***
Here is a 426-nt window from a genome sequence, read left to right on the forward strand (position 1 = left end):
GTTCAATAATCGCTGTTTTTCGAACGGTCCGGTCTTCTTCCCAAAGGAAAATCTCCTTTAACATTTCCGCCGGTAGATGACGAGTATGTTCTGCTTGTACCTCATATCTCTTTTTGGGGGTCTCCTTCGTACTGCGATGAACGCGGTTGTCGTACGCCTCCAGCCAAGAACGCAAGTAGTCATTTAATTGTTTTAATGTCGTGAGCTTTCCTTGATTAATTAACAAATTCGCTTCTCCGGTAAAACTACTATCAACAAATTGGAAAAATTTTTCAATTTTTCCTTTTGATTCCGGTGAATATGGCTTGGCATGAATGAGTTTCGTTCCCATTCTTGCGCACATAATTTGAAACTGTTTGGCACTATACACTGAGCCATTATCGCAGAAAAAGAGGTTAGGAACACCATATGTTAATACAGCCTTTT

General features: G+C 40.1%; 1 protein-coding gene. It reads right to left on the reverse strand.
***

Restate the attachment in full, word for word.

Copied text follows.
Here is a 426-nt window from a genome sequence, read left to right on the forward strand (position 1 = left end):
GTTCAATAATCGCTGTTTTTCGAACGGTCCGGTCTTCTTCCCAAAGGAAAATCTCCTTTAACATTTCCGCCGGTAGATGACGAGTATGTTCTGCTTGTACCTCATATCTCTTTTTGGGGGTCTCCTTCGTACTGCGATGAACGCGGTTGTCGTACGCCTCCAGCCAAGAACGCAAGTAGTCATTTAATTGTTTTAATGTCGTGAGCTTTCCTTGATTAATTAACAAATTCGCTTCTCCGGTAAAACTACTATCAACAAATTGGAAAAATTTTTCAATTTTTCCTTTTGATTCCGGTGAATATGGCTTGGCATGAATGAGTTTCGTTCCCATTCTTGCGCACATAATTTGAAACTGTTTGGCACTATACACTGAGCCATTATCGCAGAAAAAGAGGTTAGGAACACCATATGTTAATACAGCCTTTT

General features: G+C 40.1%; 1 protein-coding gene. It reads right to left on the reverse strand.